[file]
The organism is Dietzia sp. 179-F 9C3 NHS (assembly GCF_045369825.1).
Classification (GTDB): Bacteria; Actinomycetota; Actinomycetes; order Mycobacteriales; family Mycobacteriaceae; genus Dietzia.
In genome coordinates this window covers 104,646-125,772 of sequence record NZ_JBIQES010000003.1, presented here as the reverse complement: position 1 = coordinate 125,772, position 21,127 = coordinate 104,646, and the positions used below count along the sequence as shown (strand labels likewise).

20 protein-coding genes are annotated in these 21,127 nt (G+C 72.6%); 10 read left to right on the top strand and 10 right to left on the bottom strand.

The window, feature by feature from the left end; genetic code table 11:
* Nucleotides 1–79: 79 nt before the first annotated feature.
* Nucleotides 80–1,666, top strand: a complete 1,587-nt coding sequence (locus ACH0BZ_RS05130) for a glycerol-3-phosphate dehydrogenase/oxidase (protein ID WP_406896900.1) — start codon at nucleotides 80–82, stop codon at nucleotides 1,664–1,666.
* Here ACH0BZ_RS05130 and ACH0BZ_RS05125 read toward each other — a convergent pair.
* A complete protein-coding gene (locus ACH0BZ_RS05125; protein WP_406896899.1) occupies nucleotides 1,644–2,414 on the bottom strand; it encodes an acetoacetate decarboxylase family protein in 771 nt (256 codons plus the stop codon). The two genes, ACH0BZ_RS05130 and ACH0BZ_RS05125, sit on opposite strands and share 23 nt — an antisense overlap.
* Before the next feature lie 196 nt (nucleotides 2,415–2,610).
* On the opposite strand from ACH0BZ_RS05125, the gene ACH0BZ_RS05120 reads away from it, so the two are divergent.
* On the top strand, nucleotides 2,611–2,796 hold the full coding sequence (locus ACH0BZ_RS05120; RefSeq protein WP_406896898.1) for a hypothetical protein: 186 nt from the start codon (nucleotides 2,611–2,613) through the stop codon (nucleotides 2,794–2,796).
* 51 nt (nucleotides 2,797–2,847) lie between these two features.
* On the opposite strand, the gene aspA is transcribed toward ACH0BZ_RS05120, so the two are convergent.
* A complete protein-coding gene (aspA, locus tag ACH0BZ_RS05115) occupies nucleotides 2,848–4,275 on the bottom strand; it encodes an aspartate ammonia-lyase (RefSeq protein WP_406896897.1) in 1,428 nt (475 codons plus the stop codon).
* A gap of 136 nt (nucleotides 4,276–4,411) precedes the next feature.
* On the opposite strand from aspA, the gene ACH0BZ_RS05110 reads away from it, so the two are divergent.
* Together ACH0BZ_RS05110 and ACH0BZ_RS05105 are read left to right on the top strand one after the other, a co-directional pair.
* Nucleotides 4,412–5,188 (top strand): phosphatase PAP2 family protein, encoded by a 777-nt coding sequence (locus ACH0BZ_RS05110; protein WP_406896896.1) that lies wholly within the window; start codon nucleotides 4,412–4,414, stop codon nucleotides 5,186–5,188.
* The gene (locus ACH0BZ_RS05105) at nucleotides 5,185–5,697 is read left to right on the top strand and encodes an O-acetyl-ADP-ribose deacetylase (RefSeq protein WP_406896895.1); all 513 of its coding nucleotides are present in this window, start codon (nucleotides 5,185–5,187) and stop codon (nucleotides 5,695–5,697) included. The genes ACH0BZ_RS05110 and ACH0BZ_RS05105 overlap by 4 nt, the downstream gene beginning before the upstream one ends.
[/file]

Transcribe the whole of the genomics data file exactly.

The organism is Dietzia sp. 179-F 9C3 NHS (assembly GCF_045369825.1).
Classification (GTDB): Bacteria; Actinomycetota; Actinomycetes; order Mycobacteriales; family Mycobacteriaceae; genus Dietzia.
In genome coordinates this window covers 104,646-125,772 of sequence record NZ_JBIQES010000003.1, presented here as the reverse complement: position 1 = coordinate 125,772, position 21,127 = coordinate 104,646, and the positions used below count along the sequence as shown (strand labels likewise).

20 protein-coding genes are annotated in these 21,127 nt (G+C 72.6%); 10 read left to right on the top strand and 10 right to left on the bottom strand.

The window, feature by feature from the left end; genetic code table 11:
* Nucleotides 1–79: 79 nt before the first annotated feature.
* Nucleotides 80–1,666, top strand: a complete 1,587-nt coding sequence (locus ACH0BZ_RS05130) for a glycerol-3-phosphate dehydrogenase/oxidase (protein ID WP_406896900.1) — start codon at nucleotides 80–82, stop codon at nucleotides 1,664–1,666.
* Here ACH0BZ_RS05130 and ACH0BZ_RS05125 read toward each other — a convergent pair.
* A complete protein-coding gene (locus ACH0BZ_RS05125; protein WP_406896899.1) occupies nucleotides 1,644–2,414 on the bottom strand; it encodes an acetoacetate decarboxylase family protein in 771 nt (256 codons plus the stop codon). The two genes, ACH0BZ_RS05130 and ACH0BZ_RS05125, sit on opposite strands and share 23 nt — an antisense overlap.
* Before the next feature lie 196 nt (nucleotides 2,415–2,610).
* On the opposite strand from ACH0BZ_RS05125, the gene ACH0BZ_RS05120 reads away from it, so the two are divergent.
* On the top strand, nucleotides 2,611–2,796 hold the full coding sequence (locus ACH0BZ_RS05120; RefSeq protein WP_406896898.1) for a hypothetical protein: 186 nt from the start codon (nucleotides 2,611–2,613) through the stop codon (nucleotides 2,794–2,796).
* 51 nt (nucleotides 2,797–2,847) lie between these two features.
* On the opposite strand, the gene aspA is transcribed toward ACH0BZ_RS05120, so the two are convergent.
* A complete protein-coding gene (aspA, locus tag ACH0BZ_RS05115) occupies nucleotides 2,848–4,275 on the bottom strand; it encodes an aspartate ammonia-lyase (RefSeq protein WP_406896897.1) in 1,428 nt (475 codons plus the stop codon).
* A gap of 136 nt (nucleotides 4,276–4,411) precedes the next feature.
* On the opposite strand from aspA, the gene ACH0BZ_RS05110 reads away from it, so the two are divergent.
* Together ACH0BZ_RS05110 and ACH0BZ_RS05105 are read left to right on the top strand one after the other, a co-directional pair.
* Nucleotides 4,412–5,188 (top strand): phosphatase PAP2 family protein, encoded by a 777-nt coding sequence (locus ACH0BZ_RS05110; protein WP_406896896.1) that lies wholly within the window; start codon nucleotides 4,412–4,414, stop codon nucleotides 5,186–5,188.
* The gene (locus ACH0BZ_RS05105) at nucleotides 5,185–5,697 is read left to right on the top strand and encodes an O-acetyl-ADP-ribose deacetylase (RefSeq protein WP_406896895.1); all 513 of its coding nucleotides are present in this window, start codon (nucleotides 5,185–5,187) and stop codon (nucleotides 5,695–5,697) included. The genes ACH0BZ_RS05110 and ACH0BZ_RS05105 overlap by 4 nt, the downstream gene beginning before the upstream one ends.